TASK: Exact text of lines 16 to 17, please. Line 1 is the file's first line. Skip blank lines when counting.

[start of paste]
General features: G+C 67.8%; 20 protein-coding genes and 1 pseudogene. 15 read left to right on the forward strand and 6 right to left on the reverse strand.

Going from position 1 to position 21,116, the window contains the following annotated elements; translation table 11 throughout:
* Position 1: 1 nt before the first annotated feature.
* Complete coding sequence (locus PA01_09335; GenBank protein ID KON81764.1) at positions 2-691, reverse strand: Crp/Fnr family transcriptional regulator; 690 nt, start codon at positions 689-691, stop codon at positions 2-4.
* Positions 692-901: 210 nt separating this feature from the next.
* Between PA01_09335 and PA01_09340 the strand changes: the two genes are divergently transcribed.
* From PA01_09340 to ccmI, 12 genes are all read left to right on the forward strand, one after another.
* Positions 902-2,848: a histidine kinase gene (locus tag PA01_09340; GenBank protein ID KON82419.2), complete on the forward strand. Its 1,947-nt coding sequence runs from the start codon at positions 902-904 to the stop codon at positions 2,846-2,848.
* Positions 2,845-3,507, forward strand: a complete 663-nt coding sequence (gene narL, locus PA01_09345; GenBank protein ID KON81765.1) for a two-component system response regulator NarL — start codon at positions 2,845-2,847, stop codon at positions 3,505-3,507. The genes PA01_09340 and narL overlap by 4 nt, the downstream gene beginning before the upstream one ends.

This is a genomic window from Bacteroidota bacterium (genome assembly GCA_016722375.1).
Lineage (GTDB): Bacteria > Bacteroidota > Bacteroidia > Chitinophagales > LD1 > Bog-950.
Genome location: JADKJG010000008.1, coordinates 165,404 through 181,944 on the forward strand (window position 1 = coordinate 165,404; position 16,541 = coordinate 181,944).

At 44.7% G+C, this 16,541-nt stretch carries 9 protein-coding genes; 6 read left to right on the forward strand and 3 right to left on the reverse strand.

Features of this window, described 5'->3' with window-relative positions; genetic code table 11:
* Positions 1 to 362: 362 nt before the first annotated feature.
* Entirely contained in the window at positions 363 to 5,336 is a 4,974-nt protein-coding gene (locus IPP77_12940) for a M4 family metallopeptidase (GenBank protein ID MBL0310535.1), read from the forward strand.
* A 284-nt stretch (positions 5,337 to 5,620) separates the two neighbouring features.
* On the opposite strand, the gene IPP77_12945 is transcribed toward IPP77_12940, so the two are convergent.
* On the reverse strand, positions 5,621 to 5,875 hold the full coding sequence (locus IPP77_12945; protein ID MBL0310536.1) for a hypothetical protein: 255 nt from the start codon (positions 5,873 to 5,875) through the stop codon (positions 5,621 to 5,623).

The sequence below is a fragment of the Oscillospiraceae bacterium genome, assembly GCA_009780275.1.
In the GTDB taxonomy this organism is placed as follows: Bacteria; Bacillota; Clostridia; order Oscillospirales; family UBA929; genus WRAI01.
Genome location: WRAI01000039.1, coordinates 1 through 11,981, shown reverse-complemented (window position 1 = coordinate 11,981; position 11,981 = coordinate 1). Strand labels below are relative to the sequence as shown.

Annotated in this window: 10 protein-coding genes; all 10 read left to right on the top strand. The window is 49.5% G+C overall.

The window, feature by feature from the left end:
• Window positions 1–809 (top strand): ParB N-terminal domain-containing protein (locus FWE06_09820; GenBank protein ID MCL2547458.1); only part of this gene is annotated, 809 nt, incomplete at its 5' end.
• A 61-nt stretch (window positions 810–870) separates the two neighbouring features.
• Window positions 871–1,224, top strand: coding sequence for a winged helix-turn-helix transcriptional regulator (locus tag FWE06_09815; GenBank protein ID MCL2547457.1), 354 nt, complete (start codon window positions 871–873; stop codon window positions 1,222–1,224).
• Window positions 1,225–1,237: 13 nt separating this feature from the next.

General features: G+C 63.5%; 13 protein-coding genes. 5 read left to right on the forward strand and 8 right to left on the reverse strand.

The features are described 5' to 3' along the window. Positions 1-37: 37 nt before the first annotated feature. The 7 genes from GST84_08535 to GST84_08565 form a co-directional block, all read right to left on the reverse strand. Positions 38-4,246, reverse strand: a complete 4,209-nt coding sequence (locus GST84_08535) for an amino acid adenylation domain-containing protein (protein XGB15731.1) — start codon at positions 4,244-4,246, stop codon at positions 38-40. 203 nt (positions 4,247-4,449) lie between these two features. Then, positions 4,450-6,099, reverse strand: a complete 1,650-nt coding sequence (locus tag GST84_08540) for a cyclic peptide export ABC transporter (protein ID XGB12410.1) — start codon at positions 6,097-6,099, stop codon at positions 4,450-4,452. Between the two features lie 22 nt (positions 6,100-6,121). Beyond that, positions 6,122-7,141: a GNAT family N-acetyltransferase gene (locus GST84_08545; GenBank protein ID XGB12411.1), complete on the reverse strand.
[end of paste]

* Entirely contained in the window at positions 363 to 5,336 is a 4,974-nt protein-coding gene (locus IPP77_12940) for a M4 family metallopeptidase (GenBank protein ID MBL0310535.1), read from the forward strand.
* A 284-nt stretch (positions 5,337 to 5,620) separates the two neighbouring features.